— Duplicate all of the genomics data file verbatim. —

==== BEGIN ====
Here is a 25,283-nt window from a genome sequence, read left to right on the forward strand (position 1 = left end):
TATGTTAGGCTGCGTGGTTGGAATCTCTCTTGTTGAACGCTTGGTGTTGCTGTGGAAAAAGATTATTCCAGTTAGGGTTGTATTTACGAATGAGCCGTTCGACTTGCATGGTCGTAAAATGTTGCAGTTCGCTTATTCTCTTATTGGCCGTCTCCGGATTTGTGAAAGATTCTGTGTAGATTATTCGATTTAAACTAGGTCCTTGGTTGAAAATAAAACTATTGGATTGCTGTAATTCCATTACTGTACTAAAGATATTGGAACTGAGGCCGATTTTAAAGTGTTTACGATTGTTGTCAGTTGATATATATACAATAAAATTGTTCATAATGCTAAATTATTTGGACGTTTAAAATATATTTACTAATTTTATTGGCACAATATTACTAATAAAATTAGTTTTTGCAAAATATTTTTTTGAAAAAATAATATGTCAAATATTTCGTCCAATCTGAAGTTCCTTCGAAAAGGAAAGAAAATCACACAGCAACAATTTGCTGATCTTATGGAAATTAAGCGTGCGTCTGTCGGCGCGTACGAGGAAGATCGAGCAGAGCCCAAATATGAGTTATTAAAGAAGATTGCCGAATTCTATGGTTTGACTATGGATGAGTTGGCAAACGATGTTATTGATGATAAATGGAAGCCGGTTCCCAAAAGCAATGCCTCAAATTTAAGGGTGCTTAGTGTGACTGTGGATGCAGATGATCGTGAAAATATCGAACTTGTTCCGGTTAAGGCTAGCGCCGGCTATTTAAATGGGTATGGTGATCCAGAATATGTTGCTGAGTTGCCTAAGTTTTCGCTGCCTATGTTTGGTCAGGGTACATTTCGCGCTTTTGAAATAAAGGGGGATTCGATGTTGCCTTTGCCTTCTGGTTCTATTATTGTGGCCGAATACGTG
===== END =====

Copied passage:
Here is a 25,283-nt window from a genome sequence, read left to right on the forward strand (position 1 = left end):
TATGTTAGGCTGCGTGGTTGGAATCTCTCTTGTTGAACGCTTGGTGTTGCTGTGGAAAAAGATTATTCCAGTTAGGGTTGTATTTACGAATGAGCCGTTCGACTTGCATGGTCGTAAAATGTTGCAGTTCGCTTATTCTCTTATTGGCCGTCTCCGGATTTGTGAAAGATTCTGTGTAGATTATTCGATTTAAACTAGGTCCTTGGTTGAAAATAAAACTATTGGATTGCTGTAATTCCATTACTGTACTAAAGATATTGGAACTGAGGCCGATTTTAAAGTGTTTACGATTGTTGTCAGTTGATATATATACAATAAAATTGTTCATAATGCTAAATTATTTGGACGTTTAAAATATATTTACTAATTTTATTGGCACAATATTACTAATAAAATTAGTTTTTGCAAAATATTTTTTTGAAAAAATAATATGTCAAATATTTCGTCCAATCTGAAGTTCCTTCGAAAAGGAAAGAAAATCACACAGCAACAATTTGCTGATCTTATGGAAATTAAGCGTGCGTCTGTCGGCGCGTACGAGGAAGATCGAGCAGAGCCCAAATATGAGTTATTAAAGAAGATTGCCGAATTCTATGGTTTGACTATGGATGAGTTGGCAAACGATGTTATTGATGATAAATGGAAGCCGGTTCCCAAAAGCAATGCCTCAAATTTAAGGGTGCTTAGTGTGACTGTGGATGCAGATGATCGTGAAAATATCGAACTTGTTCCGGTTAAGGCTAGCGCCGGCTATTTAAATGGGTATGGTGATCCAGAATATGTTGCTGAGTTGCCTAAGTTTTCGCTGCCTATGTTTGGTCAGGGTACATTTCGCGCTTTTGAAATAAAGGGGGATTCGATGTTGCCTTTGCCTTCTGGTTCTATTATTGTGGCCGAATACGTG